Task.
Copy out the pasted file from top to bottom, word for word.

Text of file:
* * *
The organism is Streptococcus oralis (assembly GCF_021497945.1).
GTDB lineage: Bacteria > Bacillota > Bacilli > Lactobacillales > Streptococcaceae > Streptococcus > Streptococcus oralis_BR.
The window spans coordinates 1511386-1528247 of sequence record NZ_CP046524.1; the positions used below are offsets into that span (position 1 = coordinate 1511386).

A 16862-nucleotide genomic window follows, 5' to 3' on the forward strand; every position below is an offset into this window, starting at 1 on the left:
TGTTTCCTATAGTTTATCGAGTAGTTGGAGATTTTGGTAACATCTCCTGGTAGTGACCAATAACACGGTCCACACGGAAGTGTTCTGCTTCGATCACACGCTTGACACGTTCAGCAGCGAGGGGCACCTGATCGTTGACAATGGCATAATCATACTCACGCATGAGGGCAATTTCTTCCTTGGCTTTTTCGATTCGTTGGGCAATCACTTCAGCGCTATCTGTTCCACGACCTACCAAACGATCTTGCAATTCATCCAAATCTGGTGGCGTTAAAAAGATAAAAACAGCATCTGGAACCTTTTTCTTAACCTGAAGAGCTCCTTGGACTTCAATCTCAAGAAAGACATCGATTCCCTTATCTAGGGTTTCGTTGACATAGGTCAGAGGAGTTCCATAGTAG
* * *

The organism is Streptococcus oralis (assembly GCF_021497945.1).
GTDB lineage: Bacteria > Bacillota > Bacilli > Lactobacillales > Streptococcaceae > Streptococcus > Streptococcus oralis_BR.
The window spans coordinates 1511386-1528247 of sequence record NZ_CP046524.1; the positions used below are offsets into that span (position 1 = coordinate 1511386).

A 16862-nucleotide genomic window follows, 5' to 3' on the forward strand; every position below is an offset into this window, starting at 1 on the left:
TGTTTCCTATAGTTTATCGAGTAGTTGGAGATTTTGGTAACATCTCCTGGTAGTGACCAATAACACGGTCCACACGGAAGTGTTCTGCTTCGATCACACGCTTGACACGTTCAGCAGCGAGGGGCACCTGATCGTTGACAATGGCATAATCATACTCACGCATGAGGGCAATTTCTTCCTTGGCTTTTTCGATTCGTTGGGCAATCACTTCAGCGCTATCTGTTCCACGACCTACCAAACGATCTTGCAATTCATCCAAATCTGGTGGCGTTAAAAAGATAAAAACAGCATCTGGAACCTTTTTCTTAACCTGAAGAGCTCCTTGGACTTCAATCTCAAGAAAGACATCGATTCCCTTATCTAGGGTTTCGTTGACATAGGTCAGAGGAGTTCCATAGTAG